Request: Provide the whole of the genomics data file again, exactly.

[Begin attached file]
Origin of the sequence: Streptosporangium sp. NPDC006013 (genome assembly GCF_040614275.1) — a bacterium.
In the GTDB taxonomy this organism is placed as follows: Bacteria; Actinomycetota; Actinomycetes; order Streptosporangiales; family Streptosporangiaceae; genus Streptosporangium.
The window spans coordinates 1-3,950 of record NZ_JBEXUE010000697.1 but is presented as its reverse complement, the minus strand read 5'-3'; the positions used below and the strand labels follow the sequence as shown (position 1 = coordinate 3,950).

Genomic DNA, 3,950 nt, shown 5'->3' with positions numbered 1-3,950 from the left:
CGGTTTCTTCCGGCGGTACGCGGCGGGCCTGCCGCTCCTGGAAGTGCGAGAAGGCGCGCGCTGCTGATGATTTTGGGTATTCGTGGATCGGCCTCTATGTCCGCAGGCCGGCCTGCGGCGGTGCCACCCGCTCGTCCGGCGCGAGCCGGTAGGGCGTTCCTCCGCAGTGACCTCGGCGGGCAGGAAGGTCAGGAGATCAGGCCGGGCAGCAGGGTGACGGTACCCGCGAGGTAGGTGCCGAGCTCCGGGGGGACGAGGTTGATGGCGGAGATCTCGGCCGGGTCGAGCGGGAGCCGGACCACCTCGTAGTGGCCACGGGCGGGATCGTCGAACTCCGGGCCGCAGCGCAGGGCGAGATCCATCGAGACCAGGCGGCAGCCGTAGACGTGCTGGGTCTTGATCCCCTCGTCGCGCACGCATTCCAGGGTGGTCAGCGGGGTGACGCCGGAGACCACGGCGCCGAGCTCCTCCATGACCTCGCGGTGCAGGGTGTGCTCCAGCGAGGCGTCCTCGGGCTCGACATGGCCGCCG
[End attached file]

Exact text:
Origin of the sequence: Streptosporangium sp. NPDC006013 (genome assembly GCF_040614275.1) — a bacterium.
In the GTDB taxonomy this organism is placed as follows: Bacteria; Actinomycetota; Actinomycetes; order Streptosporangiales; family Streptosporangiaceae; genus Streptosporangium.
The window spans coordinates 1-3,950 of record NZ_JBEXUE010000697.1 but is presented as its reverse complement, the minus strand read 5'-3'; the positions used below and the strand labels follow the sequence as shown (position 1 = coordinate 3,950).

Genomic DNA, 3,950 nt, shown 5'->3' with positions numbered 1-3,950 from the left:
CGGTTTCTTCCGGCGGTACGCGGCGGGCCTGCCGCTCCTGGAAGTGCGAGAAGGCGCGCGCTGCTGATGATTTTGGGTATTCGTGGATCGGCCTCTATGTCCGCAGGCCGGCCTGCGGCGGTGCCACCCGCTCGTCCGGCGCGAGCCGGTAGGGCGTTCCTCCGCAGTGACCTCGGCGGGCAGGAAGGTCAGGAGATCAGGCCGGGCAGCAGGGTGACGGTACCCGCGAGGTAGGTGCCGAGCTCCGGGGGGACGAGGTTGATGGCGGAGATCTCGGCCGGGTCGAGCGGGAGCCGGACCACCTCGTAGTGGCCACGGGCGGGATCGTCGAACTCCGGGCCGCAGCGCAGGGCGAGATCCATCGAGACCAGGCGGCAGCCGTAGACGTGCTGGGTCTTGATCCCCTCGTCGCGCACGCATTCCAGGGTGGTCAGCGGGGTGACGCCGGAGACCACGGCGCCGAGCTCCTCCATGACCTCGCGGTGCAGGGTGTGCTCCAGCGAGGCGTCCTCGGGCTCGACATGGCCGCCG